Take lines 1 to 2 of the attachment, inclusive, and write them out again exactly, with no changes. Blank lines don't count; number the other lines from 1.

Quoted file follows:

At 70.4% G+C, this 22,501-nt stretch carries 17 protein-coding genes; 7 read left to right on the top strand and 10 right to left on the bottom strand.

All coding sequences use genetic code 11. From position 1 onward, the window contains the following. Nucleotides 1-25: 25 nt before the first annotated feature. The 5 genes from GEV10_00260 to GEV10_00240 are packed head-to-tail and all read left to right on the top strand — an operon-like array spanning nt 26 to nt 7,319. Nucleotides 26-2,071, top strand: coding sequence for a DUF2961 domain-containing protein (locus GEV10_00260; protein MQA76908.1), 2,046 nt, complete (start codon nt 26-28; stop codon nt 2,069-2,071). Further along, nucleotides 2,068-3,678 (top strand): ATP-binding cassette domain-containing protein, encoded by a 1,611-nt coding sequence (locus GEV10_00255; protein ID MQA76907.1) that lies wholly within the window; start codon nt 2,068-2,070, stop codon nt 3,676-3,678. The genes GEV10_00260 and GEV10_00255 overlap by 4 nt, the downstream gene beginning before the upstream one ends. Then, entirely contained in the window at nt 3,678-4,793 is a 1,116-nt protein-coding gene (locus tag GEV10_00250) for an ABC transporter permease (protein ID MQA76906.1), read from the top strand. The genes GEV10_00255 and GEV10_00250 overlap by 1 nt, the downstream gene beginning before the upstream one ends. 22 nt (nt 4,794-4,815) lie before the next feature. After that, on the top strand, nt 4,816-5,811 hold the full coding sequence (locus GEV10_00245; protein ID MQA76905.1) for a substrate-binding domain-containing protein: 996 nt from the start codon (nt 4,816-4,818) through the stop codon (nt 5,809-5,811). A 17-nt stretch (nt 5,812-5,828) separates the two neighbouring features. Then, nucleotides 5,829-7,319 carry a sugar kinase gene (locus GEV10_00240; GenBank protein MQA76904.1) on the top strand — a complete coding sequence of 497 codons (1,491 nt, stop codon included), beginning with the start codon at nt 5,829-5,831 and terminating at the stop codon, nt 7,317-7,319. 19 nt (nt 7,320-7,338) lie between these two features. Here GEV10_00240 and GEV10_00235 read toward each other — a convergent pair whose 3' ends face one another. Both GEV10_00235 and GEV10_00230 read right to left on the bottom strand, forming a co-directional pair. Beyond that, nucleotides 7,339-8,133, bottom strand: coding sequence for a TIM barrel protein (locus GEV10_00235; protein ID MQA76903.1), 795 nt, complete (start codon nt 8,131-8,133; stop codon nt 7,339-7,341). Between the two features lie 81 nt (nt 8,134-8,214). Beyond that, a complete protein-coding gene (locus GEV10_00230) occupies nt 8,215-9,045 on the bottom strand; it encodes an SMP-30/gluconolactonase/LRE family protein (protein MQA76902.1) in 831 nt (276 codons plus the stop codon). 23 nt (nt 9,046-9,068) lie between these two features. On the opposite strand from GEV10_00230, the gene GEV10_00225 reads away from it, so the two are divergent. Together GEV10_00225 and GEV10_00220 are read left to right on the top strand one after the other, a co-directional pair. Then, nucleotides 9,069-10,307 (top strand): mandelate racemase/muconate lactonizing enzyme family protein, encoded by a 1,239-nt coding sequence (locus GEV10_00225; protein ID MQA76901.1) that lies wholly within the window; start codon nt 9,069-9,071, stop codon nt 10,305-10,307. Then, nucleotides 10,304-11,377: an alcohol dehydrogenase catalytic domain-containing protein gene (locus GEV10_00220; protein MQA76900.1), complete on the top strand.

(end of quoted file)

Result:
At 70.4% G+C, this 22,501-nt stretch carries 17 protein-coding genes; 7 read left to right on the top strand and 10 right to left on the bottom strand.

All coding sequences use genetic code 11. From position 1 onward, the window contains the following. Nucleotides 1-25: 25 nt before the first annotated feature. The 5 genes from GEV10_00260 to GEV10_00240 are packed head-to-tail and all read left to right on the top strand — an operon-like array spanning nt 26 to nt 7,319. Nucleotides 26-2,071, top strand: coding sequence for a DUF2961 domain-containing protein (locus GEV10_00260; protein MQA76908.1), 2,046 nt, complete (start codon nt 26-28; stop codon nt 2,069-2,071). Further along, nucleotides 2,068-3,678 (top strand): ATP-binding cassette domain-containing protein, encoded by a 1,611-nt coding sequence (locus GEV10_00255; protein ID MQA76907.1) that lies wholly within the window; start codon nt 2,068-2,070, stop codon nt 3,676-3,678. The genes GEV10_00260 and GEV10_00255 overlap by 4 nt, the downstream gene beginning before the upstream one ends. Then, entirely contained in the window at nt 3,678-4,793 is a 1,116-nt protein-coding gene (locus tag GEV10_00250) for an ABC transporter permease (protein ID MQA76906.1), read from the top strand. The genes GEV10_00255 and GEV10_00250 overlap by 1 nt, the downstream gene beginning before the upstream one ends. 22 nt (nt 4,794-4,815) lie before the next feature. After that, on the top strand, nt 4,816-5,811 hold the full coding sequence (locus GEV10_00245; protein ID MQA76905.1) for a substrate-binding domain-containing protein: 996 nt from the start codon (nt 4,816-4,818) through the stop codon (nt 5,809-5,811). A 17-nt stretch (nt 5,812-5,828) separates the two neighbouring features. Then, nucleotides 5,829-7,319 carry a sugar kinase gene (locus GEV10_00240; GenBank protein MQA76904.1) on the top strand — a complete coding sequence of 497 codons (1,491 nt, stop codon included), beginning with the start codon at nt 5,829-5,831 and terminating at the stop codon, nt 7,317-7,319. 19 nt (nt 7,320-7,338) lie between these two features. Here GEV10_00240 and GEV10_00235 read toward each other — a convergent pair whose 3' ends face one another. Both GEV10_00235 and GEV10_00230 read right to left on the bottom strand, forming a co-directional pair. Beyond that, nucleotides 7,339-8,133, bottom strand: coding sequence for a TIM barrel protein (locus GEV10_00235; protein ID MQA76903.1), 795 nt, complete (start codon nt 8,131-8,133; stop codon nt 7,339-7,341). Between the two features lie 81 nt (nt 8,134-8,214). Beyond that, a complete protein-coding gene (locus GEV10_00230) occupies nt 8,215-9,045 on the bottom strand; it encodes an SMP-30/gluconolactonase/LRE family protein (protein MQA76902.1) in 831 nt (276 codons plus the stop codon). 23 nt (nt 9,046-9,068) lie between these two features. On the opposite strand from GEV10_00230, the gene GEV10_00225 reads away from it, so the two are divergent. Together GEV10_00225 and GEV10_00220 are read left to right on the top strand one after the other, a co-directional pair. Then, nucleotides 9,069-10,307 (top strand): mandelate racemase/muconate lactonizing enzyme family protein, encoded by a 1,239-nt coding sequence (locus GEV10_00225; protein ID MQA76901.1) that lies wholly within the window; start codon nt 9,069-9,071, stop codon nt 10,305-10,307. Then, nucleotides 10,304-11,377: an alcohol dehydrogenase catalytic domain-containing protein gene (locus GEV10_00220; protein MQA76900.1), complete on the top strand.